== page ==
Astronomers just uncovered hundreds of hidden galaxies a mere 250 million light years away from Earth — well within our own galactic neighbourhood. But how did they stay unknown for so long? The fault isn't with them, it's with our own Milky Way. The International Centre for Radio Astronomy Research just completed a survey, published today in the Astronomical Journal, detailing the hundreds of newly discovered galaxies — as well as giving a much better idea of where some older suspected galaxies were hiding. Altogether, they mapped 883 galaxies lurking behind the Milky Way; you can see an artist's representation above.
Scientists had some idea that there was something out there — but they didn't know what. Some of the brightest clusters of galaxies were already visible, an even better clue, though, was a strange gravitational force pulling the Milky Way towards it.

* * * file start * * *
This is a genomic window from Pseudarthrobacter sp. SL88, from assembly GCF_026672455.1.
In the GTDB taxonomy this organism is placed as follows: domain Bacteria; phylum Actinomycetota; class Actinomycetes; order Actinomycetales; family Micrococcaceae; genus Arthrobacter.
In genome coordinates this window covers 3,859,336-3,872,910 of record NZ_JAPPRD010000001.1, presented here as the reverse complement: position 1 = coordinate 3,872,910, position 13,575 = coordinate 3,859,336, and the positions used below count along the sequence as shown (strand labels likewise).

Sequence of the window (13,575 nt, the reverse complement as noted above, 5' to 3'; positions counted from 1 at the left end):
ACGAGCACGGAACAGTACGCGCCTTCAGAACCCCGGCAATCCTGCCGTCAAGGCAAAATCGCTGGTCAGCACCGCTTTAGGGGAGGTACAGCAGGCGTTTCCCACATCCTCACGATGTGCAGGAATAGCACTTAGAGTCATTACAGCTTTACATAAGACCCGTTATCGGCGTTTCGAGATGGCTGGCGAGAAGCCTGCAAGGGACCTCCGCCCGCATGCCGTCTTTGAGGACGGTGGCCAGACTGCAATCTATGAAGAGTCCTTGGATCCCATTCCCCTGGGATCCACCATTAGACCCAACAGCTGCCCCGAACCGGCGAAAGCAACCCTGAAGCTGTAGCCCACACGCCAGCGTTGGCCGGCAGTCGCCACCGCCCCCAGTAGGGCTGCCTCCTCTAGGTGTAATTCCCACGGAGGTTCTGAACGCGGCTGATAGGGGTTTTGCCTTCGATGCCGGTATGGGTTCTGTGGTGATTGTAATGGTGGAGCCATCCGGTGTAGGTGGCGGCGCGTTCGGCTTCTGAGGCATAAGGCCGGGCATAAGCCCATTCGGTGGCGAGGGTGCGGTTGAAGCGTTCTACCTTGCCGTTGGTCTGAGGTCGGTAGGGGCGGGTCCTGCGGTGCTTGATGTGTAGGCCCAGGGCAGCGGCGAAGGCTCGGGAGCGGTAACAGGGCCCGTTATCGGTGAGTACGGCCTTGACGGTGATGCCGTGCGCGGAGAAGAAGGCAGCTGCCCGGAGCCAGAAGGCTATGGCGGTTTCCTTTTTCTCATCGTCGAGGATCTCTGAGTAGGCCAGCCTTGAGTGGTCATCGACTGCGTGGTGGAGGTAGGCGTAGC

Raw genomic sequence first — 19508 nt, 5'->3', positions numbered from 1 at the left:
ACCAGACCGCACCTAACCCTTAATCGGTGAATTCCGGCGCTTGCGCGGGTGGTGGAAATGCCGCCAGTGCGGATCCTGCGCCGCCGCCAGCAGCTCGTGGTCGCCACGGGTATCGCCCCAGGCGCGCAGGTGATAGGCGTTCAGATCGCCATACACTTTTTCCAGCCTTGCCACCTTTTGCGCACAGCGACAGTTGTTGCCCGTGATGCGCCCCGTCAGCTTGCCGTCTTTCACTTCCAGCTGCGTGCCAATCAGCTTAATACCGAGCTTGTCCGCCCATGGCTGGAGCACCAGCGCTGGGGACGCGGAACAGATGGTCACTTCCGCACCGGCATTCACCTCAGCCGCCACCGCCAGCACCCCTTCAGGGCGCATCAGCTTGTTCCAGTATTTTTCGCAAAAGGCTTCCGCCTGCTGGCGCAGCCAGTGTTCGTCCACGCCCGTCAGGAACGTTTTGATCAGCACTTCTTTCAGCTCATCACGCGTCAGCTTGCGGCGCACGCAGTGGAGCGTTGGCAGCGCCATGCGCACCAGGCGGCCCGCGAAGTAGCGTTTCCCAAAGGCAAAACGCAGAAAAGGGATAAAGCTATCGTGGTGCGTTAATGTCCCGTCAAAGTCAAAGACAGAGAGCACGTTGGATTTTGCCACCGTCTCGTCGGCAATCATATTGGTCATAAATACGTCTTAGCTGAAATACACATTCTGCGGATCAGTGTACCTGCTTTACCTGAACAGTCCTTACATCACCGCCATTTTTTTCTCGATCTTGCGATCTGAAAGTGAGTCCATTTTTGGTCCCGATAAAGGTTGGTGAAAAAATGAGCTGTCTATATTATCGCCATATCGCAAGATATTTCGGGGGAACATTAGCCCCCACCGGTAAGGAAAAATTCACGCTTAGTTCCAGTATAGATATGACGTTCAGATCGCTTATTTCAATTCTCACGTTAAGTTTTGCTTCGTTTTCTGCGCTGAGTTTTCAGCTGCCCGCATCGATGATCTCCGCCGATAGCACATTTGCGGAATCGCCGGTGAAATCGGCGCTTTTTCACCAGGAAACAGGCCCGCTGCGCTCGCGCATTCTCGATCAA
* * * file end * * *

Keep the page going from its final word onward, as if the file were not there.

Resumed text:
Astronomers have been aware of the mysterious pull — dubbed the "Great Attractor" — since the 1970s. So how did this all of this stay hidden for so long?
For an answer, take look at this picture:
Image: NASA/JPL-Caltech/ESO/R. Hurt
That's a map NASA put together of the Milky Way last year — and it shows that we're blinded by our own galaxy.
The Milky Way is dust and stars and light and gas and space, all swirled together into a spiral. It's a beautiful, but limiting, place. Essentially, we can look outwards but we can't see past ourselves — and the light those galaxies are sending out towards us gets lost in the brighter, closer light surrounding us.
To get around that, researchers used a radio telescope, along with a new receiver developed especially for the purpose, to survey the (rather marvellously named) "Zone of Avoidance". This is what they found:
Of the 883 galaxies astronomers mapped there, a full third of them were completely unknown before. It's an incredible reminder of just how much there is left out there for us to discover, even right around us.
Artist's conception of newly discovered galaxies / ICRAR